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Title: Argument structure in Specific Language Impairment : from theory to therapy
Author: Ebbels, Susan Helen
ISNI:       0000 0001 3437 7349
Awarding Body: University of London
Current Institution: University College London (University of London)
Date of Award: 2005
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This thesis is in two parts: the first focuses on theories of SLI and the development of argument structure while the second focuses on intervention. Chapter 1 reviews experimental findings and theories of SLI and finds that while some areas of language are well-researched, others (including argument structure) have received relatively little attention. Chapter 2 reviews the literature regarding the development of argument structure and concludes that studies of typical development have not investigated use of alternations and omissions of obligatory arguments, whereas studies of SLI have little focus on alternations or overgeneralisations. Chapters 4 and 5 therefore consider the performance of typically developing children and children with SLI on all these areas. I find typically developing children differ from adults in their use of the causative alternation and overgeneralisation of the locative alternation. The children with SLI have difficulties with argument structure, avoiding the ditransitive form of the dative alternation and making more errors with change of state verbs and omission of arguments. A secondary focus (Chapter 6) is on the influence of phonological complexity and length (measured by a non-word repetition test) on the language abilities of children with SLI. The results show a bimodal split where half the children with SLI show normal abilities and half have significant difficulties. Chapter 7 discusses the implications of the experimental findings for theories of SLI. Part 2 reviews intervention studies for SLI (Chapter 8) and presents an intervention study focusing on argument structure (Chapter 9). 27 secondary-aged children with SLI are randomly assigned to three groups, one control and two target therapies focusing on semantics vs constructions. Both target groups show significant progress. Thus, this thesis shows that detailed investigations of the nature of the deficit in SLI can lead to successful interventions even for children with severe, persistent difficulties.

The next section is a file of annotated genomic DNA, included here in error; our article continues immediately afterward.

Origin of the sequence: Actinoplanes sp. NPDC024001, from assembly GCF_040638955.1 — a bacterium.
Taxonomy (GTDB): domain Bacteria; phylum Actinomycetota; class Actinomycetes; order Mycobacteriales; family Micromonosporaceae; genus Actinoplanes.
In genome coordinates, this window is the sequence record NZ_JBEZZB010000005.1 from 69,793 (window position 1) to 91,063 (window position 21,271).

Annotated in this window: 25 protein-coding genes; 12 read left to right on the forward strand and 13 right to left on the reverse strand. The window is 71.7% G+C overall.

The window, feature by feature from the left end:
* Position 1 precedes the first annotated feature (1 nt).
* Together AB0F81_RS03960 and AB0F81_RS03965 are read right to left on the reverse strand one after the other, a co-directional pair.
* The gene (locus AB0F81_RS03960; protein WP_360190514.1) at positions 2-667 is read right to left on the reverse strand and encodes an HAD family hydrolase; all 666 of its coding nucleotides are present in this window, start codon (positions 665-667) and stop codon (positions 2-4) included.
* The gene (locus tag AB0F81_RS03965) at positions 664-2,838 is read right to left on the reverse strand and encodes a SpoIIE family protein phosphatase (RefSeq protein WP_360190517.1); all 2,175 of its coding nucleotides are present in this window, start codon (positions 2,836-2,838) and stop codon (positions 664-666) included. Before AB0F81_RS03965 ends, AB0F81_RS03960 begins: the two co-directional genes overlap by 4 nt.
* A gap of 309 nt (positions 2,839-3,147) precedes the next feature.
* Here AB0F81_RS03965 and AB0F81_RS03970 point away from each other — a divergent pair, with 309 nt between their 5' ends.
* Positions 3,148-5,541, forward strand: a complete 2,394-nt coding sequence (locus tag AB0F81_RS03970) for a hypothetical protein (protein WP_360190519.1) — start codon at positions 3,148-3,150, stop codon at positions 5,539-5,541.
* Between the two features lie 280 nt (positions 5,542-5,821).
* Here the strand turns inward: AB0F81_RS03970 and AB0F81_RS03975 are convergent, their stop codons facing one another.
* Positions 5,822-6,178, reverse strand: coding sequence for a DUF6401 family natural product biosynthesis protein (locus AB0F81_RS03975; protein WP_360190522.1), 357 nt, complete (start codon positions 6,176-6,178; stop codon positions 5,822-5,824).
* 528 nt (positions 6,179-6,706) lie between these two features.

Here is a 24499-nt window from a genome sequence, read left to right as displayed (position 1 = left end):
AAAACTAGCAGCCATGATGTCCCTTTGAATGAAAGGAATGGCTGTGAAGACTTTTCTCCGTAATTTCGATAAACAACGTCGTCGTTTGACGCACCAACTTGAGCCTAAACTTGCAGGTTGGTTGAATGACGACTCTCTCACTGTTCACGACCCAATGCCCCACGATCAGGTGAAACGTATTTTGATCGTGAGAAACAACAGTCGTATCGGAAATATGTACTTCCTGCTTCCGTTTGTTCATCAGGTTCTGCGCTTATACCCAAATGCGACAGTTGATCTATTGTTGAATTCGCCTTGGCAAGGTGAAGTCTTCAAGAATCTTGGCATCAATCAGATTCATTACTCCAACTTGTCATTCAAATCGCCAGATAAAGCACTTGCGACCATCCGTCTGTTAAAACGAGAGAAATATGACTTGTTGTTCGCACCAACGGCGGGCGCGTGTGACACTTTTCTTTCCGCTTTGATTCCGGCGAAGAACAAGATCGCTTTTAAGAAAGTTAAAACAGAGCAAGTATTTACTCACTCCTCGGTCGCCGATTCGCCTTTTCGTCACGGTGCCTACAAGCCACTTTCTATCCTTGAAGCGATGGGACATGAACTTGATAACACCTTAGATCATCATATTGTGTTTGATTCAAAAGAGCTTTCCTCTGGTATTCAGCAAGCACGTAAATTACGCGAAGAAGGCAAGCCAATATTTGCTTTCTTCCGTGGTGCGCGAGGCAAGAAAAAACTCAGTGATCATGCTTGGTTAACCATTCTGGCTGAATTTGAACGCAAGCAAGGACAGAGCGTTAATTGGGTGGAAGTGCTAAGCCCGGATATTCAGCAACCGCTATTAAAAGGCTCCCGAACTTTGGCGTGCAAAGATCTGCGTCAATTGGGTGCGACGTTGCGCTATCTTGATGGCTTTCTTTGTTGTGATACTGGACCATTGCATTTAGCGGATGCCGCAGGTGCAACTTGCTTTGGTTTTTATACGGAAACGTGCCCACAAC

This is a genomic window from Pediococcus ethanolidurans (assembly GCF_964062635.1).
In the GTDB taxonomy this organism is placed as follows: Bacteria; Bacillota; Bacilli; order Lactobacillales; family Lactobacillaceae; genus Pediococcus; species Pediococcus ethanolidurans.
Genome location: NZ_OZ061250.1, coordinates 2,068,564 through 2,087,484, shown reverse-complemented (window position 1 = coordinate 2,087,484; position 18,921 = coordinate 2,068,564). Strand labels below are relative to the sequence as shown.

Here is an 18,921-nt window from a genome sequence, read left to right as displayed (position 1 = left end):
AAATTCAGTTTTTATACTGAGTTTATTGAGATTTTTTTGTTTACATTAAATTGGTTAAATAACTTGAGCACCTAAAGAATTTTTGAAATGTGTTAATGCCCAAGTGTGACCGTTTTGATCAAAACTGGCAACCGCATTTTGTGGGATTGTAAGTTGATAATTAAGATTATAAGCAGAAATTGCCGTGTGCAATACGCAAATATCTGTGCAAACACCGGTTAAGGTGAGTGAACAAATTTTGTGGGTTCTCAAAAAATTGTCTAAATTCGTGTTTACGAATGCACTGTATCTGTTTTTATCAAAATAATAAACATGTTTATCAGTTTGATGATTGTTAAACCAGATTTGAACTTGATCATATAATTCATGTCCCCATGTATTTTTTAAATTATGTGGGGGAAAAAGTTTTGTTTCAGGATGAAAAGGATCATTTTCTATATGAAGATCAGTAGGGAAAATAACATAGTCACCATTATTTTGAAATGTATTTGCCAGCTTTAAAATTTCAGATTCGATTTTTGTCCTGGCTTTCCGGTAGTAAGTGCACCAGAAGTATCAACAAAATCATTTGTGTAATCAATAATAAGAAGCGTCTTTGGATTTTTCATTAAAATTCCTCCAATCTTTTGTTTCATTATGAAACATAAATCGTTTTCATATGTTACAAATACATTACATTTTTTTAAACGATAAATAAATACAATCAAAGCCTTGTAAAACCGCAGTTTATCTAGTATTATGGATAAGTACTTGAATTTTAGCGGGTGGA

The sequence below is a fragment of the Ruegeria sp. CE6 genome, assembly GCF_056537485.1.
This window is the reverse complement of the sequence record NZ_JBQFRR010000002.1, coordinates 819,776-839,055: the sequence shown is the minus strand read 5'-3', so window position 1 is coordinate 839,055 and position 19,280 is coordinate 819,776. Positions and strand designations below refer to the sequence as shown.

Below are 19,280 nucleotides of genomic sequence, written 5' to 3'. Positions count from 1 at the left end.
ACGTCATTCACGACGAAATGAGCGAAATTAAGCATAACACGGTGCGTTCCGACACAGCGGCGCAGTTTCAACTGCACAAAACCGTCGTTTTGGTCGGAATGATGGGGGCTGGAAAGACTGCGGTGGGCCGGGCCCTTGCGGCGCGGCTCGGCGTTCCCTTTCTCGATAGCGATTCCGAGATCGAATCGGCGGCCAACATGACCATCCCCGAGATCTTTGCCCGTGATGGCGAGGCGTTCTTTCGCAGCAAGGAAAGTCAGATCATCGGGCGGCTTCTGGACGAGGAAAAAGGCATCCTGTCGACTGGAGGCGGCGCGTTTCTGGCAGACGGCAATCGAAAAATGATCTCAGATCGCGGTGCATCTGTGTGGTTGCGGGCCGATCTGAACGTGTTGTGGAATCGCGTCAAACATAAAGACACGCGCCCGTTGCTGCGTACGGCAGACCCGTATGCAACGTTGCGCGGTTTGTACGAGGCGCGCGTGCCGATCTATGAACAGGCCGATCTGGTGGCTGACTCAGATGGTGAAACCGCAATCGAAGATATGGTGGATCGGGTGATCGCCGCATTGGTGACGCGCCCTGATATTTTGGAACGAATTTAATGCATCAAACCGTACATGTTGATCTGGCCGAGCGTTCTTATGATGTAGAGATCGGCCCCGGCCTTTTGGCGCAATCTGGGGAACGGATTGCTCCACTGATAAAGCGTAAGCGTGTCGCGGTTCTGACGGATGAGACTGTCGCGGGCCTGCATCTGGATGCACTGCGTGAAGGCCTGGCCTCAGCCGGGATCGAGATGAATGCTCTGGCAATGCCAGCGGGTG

Supervisor: Not available Sponsor: Not available
Qualification Name: Thesis (Ph.D.) Qualification Level: Doctoral
EThOS ID:  DOI: Not available